Oracles: Unblinding Blockchains - Part II
Apr 27, 2022
Oracle exploits – a history
Many smart contracts rely on oracles to drive critical functionalities that might be exploited by malicious actors for profit. As of today, there are a total of 86 DeFi exploits that lost approximately $3.2b funds primarily on Ethereum (55) but also Binance Smart Chain (21), Avalanche (2), Polygon (2), Solana (2), Fantom (1), Harmony (1), Algorand (1), and Ronin (1). For a comprehensive list, please refer to Cryptosec and Rekt. Ethereum being a significant outlier despite other chains having flourishing ecosystems as well indicates, that the pivotal innovation in decentralized applications is still happening on Ethereum as especially novel mechanisms and smart contract designs introduce vulnerabilities.
An oracle vulnerability usually originates when protocols execute based on compromised, malicious, or inaccurate data feeds affecting all processes linked to that oracle input such as unwarranted liquidations to malicious arbitrage trades. Despite flash loans being firstly introduced in 2018, oracle exploits via this attack vector only got traction in 2020. Therefore, Table 1 provides an overview of the most important DeFi exploits in 2020, showcasing how a multitude of protocols were not prepared for oracle exploits via flash loans (indicated in red).
Table 1: List of historic DeFi attacks in 2020
For instance, the ninth highest overall crypto exploit, after the $615m Ronin bridge exploit in March 2022, the $611m hack of Poly Network in August 2021, and the $326m exploit of Wormhole in February 2022, drained Cream Finance’s pools, a decentralized lending protocol, by leveraging a price oracle vulnerability. Being a Compound fork, Cream Finance rapidly expanded towards small caps and derivates that required a custom oracle proxy. This oracle, calculating the price per share using on-chain calls in 4Pool and yUSD contracts, introduced a flash loan attack vector that lead to a $130m attack. Up until today, flash loans are one of the most sensitive attack vectors of Oracles, see Illustration 1. As the trend of flash loan attacks is keeping its pace as we saw 17 successful attacks in 2022 alone, it further emphasizes the significance of proper security audits, smart contract design, and the selection of an adequate oracle implementation.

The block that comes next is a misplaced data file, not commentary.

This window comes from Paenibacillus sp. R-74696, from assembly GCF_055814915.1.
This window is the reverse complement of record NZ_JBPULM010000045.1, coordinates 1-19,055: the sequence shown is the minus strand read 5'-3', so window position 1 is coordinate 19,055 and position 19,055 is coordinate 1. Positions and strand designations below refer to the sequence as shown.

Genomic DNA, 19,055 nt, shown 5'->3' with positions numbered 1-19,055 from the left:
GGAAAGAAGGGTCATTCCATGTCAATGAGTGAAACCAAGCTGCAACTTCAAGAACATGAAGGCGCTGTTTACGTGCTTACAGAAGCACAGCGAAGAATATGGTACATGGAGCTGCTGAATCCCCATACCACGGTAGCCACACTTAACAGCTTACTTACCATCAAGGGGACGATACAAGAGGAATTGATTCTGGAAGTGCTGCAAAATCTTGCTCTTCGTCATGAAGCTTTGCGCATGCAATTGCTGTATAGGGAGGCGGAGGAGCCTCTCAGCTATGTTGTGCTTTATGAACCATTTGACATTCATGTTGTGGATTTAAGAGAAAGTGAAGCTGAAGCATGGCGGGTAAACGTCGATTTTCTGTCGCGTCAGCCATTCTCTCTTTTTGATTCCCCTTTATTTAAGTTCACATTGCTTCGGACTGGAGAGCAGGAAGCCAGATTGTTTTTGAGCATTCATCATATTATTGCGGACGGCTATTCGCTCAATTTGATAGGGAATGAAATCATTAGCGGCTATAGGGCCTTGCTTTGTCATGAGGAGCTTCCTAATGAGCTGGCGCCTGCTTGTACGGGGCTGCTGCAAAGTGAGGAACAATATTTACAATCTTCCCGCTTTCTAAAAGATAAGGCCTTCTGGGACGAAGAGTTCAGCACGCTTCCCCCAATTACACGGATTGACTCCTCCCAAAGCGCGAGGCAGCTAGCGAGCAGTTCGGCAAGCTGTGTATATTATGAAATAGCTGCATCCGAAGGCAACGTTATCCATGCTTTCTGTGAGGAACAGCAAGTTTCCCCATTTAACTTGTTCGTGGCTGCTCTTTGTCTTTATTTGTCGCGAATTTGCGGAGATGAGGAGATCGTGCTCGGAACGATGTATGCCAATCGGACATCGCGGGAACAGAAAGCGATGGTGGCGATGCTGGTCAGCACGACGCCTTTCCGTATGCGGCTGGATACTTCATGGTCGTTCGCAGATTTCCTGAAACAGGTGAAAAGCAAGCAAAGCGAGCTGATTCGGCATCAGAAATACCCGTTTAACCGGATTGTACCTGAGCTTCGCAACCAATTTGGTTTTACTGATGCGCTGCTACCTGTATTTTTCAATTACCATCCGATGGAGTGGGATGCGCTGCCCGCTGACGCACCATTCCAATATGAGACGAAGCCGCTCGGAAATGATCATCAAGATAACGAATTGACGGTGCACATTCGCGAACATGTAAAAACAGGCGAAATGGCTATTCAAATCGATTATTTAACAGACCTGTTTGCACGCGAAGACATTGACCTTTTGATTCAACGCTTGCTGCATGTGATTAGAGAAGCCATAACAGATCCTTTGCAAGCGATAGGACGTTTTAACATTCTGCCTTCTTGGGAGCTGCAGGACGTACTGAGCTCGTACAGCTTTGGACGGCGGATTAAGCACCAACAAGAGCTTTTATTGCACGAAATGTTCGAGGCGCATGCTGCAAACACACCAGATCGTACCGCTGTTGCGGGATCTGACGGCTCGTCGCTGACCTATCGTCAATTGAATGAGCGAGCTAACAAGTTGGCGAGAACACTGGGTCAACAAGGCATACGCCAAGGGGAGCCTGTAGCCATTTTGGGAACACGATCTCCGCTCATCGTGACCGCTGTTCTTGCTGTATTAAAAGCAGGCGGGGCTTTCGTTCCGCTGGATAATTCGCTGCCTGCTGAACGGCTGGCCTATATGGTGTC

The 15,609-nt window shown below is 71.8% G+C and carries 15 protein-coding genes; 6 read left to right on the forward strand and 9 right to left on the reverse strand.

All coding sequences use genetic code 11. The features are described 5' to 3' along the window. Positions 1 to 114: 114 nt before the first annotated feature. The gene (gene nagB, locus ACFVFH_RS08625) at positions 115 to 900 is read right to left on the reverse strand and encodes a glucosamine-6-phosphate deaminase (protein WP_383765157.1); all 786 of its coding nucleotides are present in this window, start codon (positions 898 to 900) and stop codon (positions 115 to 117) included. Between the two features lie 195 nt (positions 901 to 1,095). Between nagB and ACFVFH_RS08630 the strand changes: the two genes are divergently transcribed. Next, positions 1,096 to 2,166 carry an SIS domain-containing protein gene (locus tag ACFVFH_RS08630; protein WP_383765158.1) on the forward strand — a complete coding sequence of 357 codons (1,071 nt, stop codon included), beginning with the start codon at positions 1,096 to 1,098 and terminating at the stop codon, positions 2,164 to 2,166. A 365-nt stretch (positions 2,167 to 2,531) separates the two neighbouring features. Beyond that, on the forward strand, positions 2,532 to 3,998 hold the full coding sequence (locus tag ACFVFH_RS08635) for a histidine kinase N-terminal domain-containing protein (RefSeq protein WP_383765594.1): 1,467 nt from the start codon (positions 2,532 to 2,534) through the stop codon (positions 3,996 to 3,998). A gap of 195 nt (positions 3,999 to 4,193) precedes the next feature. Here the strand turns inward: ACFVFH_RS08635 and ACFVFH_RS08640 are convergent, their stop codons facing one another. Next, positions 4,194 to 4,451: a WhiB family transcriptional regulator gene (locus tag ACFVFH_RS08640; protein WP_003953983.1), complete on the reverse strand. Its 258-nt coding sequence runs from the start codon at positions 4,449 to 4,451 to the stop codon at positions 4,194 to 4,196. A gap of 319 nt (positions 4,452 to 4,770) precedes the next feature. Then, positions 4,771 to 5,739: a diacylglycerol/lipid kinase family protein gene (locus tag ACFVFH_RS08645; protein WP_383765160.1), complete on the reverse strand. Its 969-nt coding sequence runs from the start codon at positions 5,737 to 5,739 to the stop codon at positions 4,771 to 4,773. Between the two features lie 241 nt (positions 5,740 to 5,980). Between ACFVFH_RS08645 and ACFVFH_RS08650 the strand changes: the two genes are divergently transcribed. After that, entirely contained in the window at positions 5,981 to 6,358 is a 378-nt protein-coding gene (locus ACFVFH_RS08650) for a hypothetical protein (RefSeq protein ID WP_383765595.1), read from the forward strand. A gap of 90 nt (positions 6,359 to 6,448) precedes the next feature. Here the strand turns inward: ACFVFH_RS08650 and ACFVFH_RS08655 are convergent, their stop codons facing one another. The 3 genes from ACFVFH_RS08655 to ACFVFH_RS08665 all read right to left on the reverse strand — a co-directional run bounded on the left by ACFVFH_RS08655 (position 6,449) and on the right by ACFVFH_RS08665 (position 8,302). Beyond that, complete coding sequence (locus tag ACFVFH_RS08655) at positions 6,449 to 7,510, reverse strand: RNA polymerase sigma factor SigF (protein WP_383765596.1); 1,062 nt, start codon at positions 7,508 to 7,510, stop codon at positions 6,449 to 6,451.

Illustration 1: History of smart contract exploits with and without flash loans
Oracle attacks and how to prevent them
Among the known smart contract attacks, we find Reentrancy, Frontrunning, Timestamp Dependence, Insecure Arithmetic, Denial of Service, Griefing, Force Feeding, Deprecated/Historical, and finally, Oracle Manipulation, which might be realized via:
- Off-chain infrastructures: software required to transport off-chain data into a smart contract that is prone to attacks such as access control, cryptographic implementation, transport, malfunctions, and database security
- Centralized oracles with trust assumptions: power abuse of a centralized entity such as front running or data manipulation